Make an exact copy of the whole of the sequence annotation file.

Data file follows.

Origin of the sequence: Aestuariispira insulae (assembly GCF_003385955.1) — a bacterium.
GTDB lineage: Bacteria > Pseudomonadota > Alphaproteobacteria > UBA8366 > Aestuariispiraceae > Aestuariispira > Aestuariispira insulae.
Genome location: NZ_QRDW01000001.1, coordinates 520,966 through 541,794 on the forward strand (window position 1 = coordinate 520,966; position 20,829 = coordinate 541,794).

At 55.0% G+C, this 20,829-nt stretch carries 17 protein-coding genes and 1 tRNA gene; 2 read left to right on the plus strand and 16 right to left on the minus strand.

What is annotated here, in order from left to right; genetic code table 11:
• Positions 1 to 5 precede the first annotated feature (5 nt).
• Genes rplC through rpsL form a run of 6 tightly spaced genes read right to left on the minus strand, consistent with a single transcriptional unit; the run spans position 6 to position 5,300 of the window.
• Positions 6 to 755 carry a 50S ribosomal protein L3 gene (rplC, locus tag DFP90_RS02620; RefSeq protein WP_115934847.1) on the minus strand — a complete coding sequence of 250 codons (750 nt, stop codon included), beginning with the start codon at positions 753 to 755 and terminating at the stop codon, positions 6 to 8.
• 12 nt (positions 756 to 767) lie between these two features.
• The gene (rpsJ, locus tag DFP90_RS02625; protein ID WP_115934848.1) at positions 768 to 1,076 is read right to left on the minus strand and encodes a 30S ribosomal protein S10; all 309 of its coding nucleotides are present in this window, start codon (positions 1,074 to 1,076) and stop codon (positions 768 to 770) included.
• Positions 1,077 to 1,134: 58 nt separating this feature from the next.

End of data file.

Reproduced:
Origin of the sequence: Aestuariispira insulae (assembly GCF_003385955.1) — a bacterium.
GTDB lineage: Bacteria > Pseudomonadota > Alphaproteobacteria > UBA8366 > Aestuariispiraceae > Aestuariispira > Aestuariispira insulae.
Genome location: NZ_QRDW01000001.1, coordinates 520,966 through 541,794 on the forward strand (window position 1 = coordinate 520,966; position 20,829 = coordinate 541,794).

At 55.0% G+C, this 20,829-nt stretch carries 17 protein-coding genes and 1 tRNA gene; 2 read left to right on the plus strand and 16 right to left on the minus strand.

What is annotated here, in order from left to right; genetic code table 11:
• Positions 1 to 5 precede the first annotated feature (5 nt).
• Genes rplC through rpsL form a run of 6 tightly spaced genes read right to left on the minus strand, consistent with a single transcriptional unit; the run spans position 6 to position 5,300 of the window.
• Positions 6 to 755 carry a 50S ribosomal protein L3 gene (rplC, locus tag DFP90_RS02620; RefSeq protein WP_115934847.1) on the minus strand — a complete coding sequence of 250 codons (750 nt, stop codon included), beginning with the start codon at positions 753 to 755 and terminating at the stop codon, positions 6 to 8.
• 12 nt (positions 756 to 767) lie between these two features.
• The gene (rpsJ, locus tag DFP90_RS02625; protein ID WP_115934848.1) at positions 768 to 1,076 is read right to left on the minus strand and encodes a 30S ribosomal protein S10; all 309 of its coding nucleotides are present in this window, start codon (positions 1,074 to 1,076) and stop codon (positions 768 to 770) included.
• Positions 1,077 to 1,134: 58 nt separating this feature from the next.